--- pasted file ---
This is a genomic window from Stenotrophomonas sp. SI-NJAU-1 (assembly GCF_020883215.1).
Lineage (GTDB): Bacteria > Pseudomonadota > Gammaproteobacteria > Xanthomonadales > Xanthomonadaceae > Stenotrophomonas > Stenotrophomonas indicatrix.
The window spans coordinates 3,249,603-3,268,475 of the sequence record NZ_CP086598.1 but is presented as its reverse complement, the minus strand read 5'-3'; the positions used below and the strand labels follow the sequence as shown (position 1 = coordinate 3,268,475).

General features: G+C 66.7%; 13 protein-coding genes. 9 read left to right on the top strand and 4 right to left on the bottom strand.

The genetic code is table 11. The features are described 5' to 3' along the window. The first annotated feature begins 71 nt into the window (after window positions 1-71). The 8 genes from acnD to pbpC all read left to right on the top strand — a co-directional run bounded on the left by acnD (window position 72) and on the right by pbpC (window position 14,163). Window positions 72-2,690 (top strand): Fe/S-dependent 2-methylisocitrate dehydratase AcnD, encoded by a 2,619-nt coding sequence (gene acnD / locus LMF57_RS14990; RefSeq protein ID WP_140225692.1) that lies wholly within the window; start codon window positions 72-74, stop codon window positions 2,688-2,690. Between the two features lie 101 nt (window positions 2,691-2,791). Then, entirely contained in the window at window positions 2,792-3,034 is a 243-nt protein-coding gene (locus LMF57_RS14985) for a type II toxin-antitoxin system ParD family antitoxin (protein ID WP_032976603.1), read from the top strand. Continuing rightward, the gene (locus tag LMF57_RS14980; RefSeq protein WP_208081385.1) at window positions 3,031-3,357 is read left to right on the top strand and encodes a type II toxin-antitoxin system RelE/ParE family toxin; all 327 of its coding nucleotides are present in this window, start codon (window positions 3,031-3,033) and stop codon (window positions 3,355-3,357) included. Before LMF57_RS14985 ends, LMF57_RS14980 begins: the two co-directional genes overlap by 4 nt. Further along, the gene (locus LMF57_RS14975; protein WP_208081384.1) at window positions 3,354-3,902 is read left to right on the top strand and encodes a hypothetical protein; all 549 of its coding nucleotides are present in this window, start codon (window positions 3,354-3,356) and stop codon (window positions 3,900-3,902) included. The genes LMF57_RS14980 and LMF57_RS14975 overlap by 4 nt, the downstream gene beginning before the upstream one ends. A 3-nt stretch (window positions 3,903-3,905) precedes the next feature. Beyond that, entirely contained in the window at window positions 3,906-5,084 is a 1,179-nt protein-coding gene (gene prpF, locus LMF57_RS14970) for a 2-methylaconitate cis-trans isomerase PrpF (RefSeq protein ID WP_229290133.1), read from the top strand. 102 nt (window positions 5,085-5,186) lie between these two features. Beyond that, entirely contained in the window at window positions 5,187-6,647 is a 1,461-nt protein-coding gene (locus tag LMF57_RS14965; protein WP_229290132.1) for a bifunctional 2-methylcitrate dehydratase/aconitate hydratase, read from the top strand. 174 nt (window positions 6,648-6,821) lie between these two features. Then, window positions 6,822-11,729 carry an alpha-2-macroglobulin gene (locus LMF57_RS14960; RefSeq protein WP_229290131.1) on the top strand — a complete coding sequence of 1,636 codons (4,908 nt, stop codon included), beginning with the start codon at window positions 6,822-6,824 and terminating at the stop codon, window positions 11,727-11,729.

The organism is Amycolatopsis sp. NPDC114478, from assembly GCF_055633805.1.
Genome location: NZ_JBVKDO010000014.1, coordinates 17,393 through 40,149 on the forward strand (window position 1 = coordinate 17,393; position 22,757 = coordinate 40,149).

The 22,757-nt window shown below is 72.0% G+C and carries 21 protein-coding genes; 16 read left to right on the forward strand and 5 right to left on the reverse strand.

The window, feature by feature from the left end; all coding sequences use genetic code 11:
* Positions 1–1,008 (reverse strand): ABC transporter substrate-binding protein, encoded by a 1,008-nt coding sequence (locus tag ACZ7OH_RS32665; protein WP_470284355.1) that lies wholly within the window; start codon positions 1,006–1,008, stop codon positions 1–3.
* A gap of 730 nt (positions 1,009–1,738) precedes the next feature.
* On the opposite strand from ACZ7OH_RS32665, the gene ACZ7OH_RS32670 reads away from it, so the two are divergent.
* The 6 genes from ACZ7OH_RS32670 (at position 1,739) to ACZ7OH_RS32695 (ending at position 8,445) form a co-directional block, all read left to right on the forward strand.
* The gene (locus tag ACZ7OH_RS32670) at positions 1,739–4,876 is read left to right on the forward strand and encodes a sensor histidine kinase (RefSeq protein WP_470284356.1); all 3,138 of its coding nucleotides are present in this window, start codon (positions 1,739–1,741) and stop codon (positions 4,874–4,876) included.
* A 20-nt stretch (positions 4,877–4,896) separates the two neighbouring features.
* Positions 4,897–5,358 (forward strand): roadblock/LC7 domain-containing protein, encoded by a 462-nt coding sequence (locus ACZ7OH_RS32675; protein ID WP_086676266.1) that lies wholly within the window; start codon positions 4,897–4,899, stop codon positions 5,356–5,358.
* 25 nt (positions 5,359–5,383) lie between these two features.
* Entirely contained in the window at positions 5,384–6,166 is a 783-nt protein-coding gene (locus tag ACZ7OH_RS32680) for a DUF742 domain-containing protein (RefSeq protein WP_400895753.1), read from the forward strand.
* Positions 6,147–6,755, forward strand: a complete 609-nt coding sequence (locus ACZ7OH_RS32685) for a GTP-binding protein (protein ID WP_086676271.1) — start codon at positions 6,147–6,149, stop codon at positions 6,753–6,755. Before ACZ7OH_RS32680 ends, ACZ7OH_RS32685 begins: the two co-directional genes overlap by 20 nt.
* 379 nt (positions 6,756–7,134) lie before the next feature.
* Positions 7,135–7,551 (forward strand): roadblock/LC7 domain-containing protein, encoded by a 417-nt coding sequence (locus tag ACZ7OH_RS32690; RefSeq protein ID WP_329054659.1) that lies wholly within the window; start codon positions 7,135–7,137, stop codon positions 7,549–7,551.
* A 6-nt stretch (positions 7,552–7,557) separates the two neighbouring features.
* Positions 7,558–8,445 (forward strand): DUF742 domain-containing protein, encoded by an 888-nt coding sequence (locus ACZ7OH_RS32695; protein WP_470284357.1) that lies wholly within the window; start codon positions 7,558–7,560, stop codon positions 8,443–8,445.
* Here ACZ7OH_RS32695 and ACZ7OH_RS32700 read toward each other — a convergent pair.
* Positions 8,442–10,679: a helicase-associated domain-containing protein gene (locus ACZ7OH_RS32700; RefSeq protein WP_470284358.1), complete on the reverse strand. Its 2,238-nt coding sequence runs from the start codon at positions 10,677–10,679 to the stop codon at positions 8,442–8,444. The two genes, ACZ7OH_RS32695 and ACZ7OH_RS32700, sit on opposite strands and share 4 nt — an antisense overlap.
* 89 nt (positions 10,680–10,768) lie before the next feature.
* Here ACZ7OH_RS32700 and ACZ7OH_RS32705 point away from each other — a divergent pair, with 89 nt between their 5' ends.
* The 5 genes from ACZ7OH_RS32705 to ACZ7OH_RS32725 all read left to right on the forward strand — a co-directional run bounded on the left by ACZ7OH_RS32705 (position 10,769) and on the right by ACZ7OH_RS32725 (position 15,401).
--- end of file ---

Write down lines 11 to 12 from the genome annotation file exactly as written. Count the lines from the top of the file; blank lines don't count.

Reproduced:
* A gap of 730 nt (positions 1,009–1,738) precedes the next feature.
* On the opposite strand from ACZ7OH_RS32665, the gene ACZ7OH_RS32670 reads away from it, so the two are divergent.